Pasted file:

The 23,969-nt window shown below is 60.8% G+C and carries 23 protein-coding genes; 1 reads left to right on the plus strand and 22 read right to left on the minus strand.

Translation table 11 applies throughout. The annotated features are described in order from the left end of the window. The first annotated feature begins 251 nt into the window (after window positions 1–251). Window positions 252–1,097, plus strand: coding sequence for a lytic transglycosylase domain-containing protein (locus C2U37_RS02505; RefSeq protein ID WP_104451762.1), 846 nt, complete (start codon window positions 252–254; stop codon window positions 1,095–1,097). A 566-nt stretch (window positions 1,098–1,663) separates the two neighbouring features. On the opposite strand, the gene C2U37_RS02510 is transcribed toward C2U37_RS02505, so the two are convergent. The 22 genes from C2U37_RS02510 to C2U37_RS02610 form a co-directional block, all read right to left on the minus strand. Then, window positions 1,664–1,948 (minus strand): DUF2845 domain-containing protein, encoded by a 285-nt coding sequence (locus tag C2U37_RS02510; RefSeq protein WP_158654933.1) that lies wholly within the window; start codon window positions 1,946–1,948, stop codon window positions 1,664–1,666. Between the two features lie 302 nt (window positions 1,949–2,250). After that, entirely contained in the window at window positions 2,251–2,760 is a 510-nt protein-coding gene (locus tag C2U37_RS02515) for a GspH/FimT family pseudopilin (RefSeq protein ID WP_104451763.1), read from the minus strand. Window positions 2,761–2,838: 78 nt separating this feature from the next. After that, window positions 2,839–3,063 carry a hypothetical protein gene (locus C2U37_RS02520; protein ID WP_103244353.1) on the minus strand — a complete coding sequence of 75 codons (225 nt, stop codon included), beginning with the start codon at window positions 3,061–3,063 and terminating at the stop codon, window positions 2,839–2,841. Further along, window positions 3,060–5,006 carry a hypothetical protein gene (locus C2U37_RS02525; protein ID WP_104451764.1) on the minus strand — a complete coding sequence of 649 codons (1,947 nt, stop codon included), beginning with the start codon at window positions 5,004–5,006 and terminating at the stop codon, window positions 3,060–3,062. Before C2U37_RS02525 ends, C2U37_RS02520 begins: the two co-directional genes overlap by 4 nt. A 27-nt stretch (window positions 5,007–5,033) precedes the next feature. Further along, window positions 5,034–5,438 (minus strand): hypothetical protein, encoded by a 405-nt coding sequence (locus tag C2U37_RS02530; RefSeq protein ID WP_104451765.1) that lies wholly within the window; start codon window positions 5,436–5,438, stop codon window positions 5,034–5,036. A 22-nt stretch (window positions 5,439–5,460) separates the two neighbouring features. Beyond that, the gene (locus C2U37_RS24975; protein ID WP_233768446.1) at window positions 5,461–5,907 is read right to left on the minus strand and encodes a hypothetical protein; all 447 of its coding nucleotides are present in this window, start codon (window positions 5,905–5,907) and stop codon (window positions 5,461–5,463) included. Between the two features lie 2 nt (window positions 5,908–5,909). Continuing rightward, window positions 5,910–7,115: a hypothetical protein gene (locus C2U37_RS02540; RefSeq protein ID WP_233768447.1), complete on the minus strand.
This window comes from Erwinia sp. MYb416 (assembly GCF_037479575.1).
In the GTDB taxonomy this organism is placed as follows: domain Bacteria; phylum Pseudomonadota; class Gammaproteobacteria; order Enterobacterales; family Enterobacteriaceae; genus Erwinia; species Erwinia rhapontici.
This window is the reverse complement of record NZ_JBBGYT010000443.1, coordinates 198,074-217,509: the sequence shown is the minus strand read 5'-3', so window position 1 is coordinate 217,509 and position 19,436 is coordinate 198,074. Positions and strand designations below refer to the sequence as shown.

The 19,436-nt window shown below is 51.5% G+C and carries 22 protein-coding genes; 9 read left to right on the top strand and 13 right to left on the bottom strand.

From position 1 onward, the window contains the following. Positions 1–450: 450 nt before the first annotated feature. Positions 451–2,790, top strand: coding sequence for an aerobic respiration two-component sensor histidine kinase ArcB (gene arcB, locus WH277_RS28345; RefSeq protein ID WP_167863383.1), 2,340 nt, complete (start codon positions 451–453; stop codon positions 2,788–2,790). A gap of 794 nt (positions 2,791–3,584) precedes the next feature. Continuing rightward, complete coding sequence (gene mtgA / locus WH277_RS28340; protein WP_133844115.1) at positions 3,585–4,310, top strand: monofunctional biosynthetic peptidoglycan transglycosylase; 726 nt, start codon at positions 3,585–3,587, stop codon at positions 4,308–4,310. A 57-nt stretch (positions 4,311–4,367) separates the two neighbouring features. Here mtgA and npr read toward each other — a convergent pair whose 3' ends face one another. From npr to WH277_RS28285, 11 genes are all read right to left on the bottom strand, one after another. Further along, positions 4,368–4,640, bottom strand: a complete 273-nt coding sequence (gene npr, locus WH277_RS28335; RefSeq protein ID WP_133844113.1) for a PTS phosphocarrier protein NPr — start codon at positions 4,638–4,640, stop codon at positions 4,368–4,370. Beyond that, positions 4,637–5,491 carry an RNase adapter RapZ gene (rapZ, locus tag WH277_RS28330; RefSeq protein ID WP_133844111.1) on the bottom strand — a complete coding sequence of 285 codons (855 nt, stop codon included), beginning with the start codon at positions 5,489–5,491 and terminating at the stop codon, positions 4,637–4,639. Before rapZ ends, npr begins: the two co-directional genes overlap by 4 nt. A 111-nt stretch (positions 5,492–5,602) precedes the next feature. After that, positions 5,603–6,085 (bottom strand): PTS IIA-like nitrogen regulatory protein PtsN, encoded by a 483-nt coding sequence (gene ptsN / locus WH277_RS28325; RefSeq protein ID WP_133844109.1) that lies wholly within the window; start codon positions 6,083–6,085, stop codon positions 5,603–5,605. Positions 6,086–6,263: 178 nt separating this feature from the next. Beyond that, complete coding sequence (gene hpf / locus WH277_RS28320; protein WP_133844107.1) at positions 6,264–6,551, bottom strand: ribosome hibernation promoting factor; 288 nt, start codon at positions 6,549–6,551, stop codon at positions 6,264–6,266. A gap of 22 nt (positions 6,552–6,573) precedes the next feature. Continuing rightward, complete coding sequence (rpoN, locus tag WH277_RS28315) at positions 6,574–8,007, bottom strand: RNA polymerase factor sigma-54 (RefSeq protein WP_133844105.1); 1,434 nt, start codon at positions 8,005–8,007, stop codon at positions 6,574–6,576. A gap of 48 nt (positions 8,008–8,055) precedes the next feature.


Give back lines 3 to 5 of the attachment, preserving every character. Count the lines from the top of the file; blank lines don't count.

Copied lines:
This window comes from Erwinia sp. MYb416 (assembly GCF_037479575.1).
In the GTDB taxonomy this organism is placed as follows: domain Bacteria; phylum Pseudomonadota; class Gammaproteobacteria; order Enterobacterales; family Enterobacteriaceae; genus Erwinia; species Erwinia rhapontici.
This window is the reverse complement of record NZ_JBBGYT010000443.1, coordinates 198,074-217,509: the sequence shown is the minus strand read 5'-3', so window position 1 is coordinate 217,509 and position 19,436 is coordinate 198,074. Positions and strand designations below refer to the sequence as shown.